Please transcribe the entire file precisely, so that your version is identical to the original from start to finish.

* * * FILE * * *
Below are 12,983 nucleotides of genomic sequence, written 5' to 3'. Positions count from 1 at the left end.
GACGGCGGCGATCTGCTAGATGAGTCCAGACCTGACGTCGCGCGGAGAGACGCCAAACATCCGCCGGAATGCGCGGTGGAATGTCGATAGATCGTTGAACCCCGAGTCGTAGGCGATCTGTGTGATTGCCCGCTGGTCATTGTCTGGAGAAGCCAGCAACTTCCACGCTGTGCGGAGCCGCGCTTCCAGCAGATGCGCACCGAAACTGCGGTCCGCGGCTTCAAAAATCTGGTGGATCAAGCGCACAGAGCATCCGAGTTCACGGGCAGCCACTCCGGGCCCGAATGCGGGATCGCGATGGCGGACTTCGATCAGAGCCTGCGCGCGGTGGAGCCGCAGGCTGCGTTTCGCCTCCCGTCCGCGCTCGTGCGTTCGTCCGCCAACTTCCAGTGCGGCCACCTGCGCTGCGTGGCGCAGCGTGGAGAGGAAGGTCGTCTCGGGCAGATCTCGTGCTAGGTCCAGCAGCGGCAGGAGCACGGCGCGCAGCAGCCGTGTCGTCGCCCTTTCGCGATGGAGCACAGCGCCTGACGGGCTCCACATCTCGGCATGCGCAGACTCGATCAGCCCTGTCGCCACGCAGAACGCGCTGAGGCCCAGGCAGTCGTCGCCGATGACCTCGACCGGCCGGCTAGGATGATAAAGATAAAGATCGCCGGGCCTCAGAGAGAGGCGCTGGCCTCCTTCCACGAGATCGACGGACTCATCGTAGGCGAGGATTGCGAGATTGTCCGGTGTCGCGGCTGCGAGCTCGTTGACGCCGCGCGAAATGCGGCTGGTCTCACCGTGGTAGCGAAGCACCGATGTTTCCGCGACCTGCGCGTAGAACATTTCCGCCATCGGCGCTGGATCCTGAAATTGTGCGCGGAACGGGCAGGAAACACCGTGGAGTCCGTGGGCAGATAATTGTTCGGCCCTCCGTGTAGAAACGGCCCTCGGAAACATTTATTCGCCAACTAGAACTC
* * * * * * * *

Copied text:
Below are 12,983 nucleotides of genomic sequence, written 5' to 3'. Positions count from 1 at the left end.
GACGGCGGCGATCTGCTAGATGAGTCCAGACCTGACGTCGCGCGGAGAGACGCCAAACATCCGCCGGAATGCGCGGTGGAATGTCGATAGATCGTTGAACCCCGAGTCGTAGGCGATCTGTGTGATTGCCCGCTGGTCATTGTCTGGAGAAGCCAGCAACTTCCACGCTGTGCGGAGCCGCGCTTCCAGCAGATGCGCACCGAAACTGCGGTCCGCGGCTTCAAAAATCTGGTGGATCAAGCGCACAGAGCATCCGAGTTCACGGGCAGCCACTCCGGGCCCGAATGCGGGATCGCGATGGCGGACTTCGATCAGAGCCTGCGCGCGGTGGAGCCGCAGGCTGCGTTTCGCCTCCCGTCCGCGCTCGTGCGTTCGTCCGCCAACTTCCAGTGCGGCCACCTGCGCTGCGTGGCGCAGCGTGGAGAGGAAGGTCGTCTCGGGCAGATCTCGTGCTAGGTCCAGCAGCGGCAGGAGCACGGCGCGCAGCAGCCGTGTCGTCGCCCTTTCGCGATGGAGCACAGCGCCTGACGGGCTCCACATCTCGGCATGCGCAGACTCGATCAGCCCTGTCGCCACGCAGAACGCGCTGAGGCCCAGGCAGTCGTCGCCGATGACCTCGACCGGCCGGCTAGGATGATAAAGATAAAGATCGCCGGGCCTCAGAGAGAGGCGCTGGCCTCCTTCCACGAGATCGACGGACTCATCGTAGGCGAGGATTGCGAGATTGTCCGGTGTCGCGGCTGCGAGCTCGTTGACGCCGCGCGAAATGCGGCTGGTCTCACCGTGGTAGCGAAGCACCGATGTTTCCGCGACCTGCGCGTAGAACATTTCCGCCATCGGCGCTGGATCCTGAAATTGTGCGCGGAACGGGCAGGAAACACCGTGGAGTCCGTGGGCAGATAATTGTTCGGCCCTCCGTGTAGAAACGGCCCTCGGAAACATTTATTCGCCAACTAGAACTC